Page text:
This individual, weâll call him Benny, was in high school. I was still in elementary school. He began giving me compliments, grooming me, and I liked the attention. I felt so ugly all the time, and he was telling me something different. And he was Mohawk, which was taboo.
At the end of one school day, I was the last to leave the classroom. As I stepped out of the class he was standing in the vestibule, waiting for me. He closed the door so that I couldn't leave. He asked me to kiss him. I had never kissed a boy and said no. He took my glasses off and put them on top of the lockers.
"When you kiss me, you can have them back", he said.
I tried to reason with him, but he was adamant. All this reasoning took up a lot of time. I had to be back home by 4:00. It was getting very close to that time. I was more afraid of my parents than I was of him, so I conceded.
My first kiss was a complete shock. I had no idea that he was going to give me an open mouth kiss and shove his tongue down my throat. I remember the feeling of our teeth clashing, as I clearly had no idea what I was doing. This was not what it looked like on TV. I lost all the colour in my face and started shaking.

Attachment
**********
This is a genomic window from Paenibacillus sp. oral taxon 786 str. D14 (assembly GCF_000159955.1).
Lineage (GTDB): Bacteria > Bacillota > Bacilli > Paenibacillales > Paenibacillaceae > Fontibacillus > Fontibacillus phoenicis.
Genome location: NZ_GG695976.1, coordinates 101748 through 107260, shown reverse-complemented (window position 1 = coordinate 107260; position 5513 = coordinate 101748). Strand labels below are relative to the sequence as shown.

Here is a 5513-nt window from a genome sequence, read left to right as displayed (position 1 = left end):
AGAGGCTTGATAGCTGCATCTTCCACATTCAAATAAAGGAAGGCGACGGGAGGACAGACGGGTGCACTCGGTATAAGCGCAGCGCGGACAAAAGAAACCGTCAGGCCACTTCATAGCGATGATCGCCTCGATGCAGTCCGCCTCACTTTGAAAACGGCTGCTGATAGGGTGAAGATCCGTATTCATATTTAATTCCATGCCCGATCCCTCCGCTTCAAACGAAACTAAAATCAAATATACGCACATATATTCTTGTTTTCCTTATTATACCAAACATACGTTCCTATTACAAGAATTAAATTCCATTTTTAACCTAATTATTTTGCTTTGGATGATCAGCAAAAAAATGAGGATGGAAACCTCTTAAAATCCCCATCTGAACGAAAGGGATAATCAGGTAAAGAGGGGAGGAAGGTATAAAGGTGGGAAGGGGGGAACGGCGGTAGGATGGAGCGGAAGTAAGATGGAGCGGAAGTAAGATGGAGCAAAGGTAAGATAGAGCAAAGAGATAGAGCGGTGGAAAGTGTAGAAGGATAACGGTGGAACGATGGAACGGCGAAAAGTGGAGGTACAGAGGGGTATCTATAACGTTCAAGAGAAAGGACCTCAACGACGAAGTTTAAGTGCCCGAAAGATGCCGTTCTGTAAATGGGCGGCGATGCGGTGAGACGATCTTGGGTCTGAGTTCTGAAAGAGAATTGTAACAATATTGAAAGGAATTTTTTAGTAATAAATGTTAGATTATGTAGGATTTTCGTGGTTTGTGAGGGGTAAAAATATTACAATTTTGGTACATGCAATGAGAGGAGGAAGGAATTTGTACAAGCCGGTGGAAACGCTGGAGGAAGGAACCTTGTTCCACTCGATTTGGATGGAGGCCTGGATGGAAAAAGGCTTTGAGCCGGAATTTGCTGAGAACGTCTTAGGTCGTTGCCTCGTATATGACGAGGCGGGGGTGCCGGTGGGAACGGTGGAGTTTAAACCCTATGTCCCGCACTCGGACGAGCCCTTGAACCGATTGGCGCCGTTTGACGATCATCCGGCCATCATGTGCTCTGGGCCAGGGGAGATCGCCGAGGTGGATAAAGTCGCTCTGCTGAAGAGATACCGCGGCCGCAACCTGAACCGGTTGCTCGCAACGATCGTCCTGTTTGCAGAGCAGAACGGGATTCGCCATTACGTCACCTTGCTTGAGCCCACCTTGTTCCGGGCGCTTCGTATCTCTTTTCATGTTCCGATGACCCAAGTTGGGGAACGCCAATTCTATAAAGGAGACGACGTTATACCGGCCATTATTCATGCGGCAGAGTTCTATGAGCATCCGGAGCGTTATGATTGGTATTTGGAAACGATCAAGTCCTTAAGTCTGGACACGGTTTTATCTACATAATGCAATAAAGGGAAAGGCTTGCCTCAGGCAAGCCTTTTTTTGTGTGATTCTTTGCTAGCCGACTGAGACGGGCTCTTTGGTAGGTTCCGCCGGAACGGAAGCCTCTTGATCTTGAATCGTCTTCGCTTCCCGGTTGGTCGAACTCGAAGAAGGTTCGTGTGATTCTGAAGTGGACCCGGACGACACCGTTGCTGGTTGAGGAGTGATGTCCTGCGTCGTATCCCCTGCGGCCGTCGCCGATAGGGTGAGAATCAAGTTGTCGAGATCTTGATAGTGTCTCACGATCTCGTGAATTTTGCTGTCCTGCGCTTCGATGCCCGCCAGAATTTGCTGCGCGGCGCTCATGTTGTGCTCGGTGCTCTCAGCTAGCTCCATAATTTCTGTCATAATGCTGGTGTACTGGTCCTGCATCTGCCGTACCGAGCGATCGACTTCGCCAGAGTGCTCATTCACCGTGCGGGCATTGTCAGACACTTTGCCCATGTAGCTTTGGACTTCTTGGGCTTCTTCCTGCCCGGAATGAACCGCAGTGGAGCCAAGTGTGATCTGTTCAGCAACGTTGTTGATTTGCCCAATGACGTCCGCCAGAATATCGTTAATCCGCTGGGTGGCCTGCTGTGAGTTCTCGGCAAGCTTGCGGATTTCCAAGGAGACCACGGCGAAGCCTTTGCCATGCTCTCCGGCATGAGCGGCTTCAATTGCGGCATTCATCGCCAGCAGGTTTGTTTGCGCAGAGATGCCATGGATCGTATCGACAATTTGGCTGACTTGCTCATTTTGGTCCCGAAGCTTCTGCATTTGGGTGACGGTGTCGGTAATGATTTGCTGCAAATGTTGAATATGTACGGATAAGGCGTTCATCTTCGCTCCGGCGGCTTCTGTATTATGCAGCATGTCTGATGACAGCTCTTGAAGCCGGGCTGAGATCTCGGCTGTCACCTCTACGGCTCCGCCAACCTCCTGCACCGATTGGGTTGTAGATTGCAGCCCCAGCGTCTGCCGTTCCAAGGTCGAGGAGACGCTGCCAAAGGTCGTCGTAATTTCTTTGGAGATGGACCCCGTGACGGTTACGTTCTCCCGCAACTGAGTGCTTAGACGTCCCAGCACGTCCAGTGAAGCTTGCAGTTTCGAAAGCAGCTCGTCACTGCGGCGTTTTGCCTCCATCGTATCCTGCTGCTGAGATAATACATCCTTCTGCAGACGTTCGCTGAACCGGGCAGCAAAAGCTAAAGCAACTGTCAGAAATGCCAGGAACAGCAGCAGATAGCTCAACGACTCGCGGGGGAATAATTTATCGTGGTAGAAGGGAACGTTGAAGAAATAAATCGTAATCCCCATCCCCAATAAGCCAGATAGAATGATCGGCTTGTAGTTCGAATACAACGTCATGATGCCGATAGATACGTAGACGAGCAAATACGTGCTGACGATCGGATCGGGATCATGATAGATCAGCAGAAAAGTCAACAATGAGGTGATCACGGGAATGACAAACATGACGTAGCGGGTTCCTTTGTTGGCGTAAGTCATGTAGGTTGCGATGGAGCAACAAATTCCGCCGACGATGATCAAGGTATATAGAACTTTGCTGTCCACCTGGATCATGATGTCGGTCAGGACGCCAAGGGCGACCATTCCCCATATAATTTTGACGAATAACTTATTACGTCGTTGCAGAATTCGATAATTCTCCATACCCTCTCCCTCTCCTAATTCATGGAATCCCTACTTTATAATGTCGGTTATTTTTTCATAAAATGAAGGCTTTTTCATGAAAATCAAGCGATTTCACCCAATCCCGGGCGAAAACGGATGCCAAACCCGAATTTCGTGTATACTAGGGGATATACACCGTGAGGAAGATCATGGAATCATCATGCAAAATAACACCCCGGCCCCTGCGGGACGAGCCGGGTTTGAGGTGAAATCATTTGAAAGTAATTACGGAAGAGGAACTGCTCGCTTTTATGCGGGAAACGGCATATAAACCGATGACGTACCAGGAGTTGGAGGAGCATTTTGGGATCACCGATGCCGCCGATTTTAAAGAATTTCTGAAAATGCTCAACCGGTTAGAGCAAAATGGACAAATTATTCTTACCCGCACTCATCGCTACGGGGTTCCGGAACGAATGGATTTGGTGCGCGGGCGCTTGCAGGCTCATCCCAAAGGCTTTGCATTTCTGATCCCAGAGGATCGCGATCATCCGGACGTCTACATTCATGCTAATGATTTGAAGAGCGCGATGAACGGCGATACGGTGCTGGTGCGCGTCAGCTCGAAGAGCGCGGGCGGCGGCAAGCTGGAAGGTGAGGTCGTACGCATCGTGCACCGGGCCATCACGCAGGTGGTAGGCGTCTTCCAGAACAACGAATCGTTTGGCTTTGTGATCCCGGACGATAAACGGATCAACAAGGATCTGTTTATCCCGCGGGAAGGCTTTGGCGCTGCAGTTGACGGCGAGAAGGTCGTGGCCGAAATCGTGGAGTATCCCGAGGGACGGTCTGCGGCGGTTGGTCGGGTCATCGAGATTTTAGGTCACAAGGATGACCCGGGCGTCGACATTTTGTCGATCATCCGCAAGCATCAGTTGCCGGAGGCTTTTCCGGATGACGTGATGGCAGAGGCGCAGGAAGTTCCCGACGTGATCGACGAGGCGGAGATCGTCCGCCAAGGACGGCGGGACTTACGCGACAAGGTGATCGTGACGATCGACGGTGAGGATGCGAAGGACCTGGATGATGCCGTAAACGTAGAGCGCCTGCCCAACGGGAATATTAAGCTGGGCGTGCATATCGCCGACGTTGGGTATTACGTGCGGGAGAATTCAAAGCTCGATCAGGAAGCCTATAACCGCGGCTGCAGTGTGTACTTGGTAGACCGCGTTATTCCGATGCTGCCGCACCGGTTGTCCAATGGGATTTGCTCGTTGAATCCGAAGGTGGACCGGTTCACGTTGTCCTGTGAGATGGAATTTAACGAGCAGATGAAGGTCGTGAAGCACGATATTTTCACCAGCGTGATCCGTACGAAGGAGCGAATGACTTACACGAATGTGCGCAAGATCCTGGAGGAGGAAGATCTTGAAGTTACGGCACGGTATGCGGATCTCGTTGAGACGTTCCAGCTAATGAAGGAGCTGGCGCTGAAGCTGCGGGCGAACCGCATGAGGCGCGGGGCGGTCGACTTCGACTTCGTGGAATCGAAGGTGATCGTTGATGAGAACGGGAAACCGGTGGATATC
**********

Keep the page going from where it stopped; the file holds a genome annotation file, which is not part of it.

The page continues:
"Can I go now?" I asked.
He seemed amused by my reaction and gave me my glasses back.
I raced home. I was late. My mother asked why and I lied. There was no way I could ever begin to tell her the truth. I would get in so much trouble.
These upsetting encounters continued, and Bennyâs demands grew more intimate. I was forced to do and experience things that no 12 year old girl has any business doing.
Now I was always late coming home, and my parents were becoming increasingly impatient with my tardiness. I told no one the truth.
Benny got kicked out of school and I was relieved. But that didn't stop him. He would show up at the end of the school day and wait for me on the school grounds. I remember sitting in the classroom and suddenly feeling his presence. As I turned to look, there he was, staring at me through the window. Sometimes he would wait for me at the metro and physically drag me away.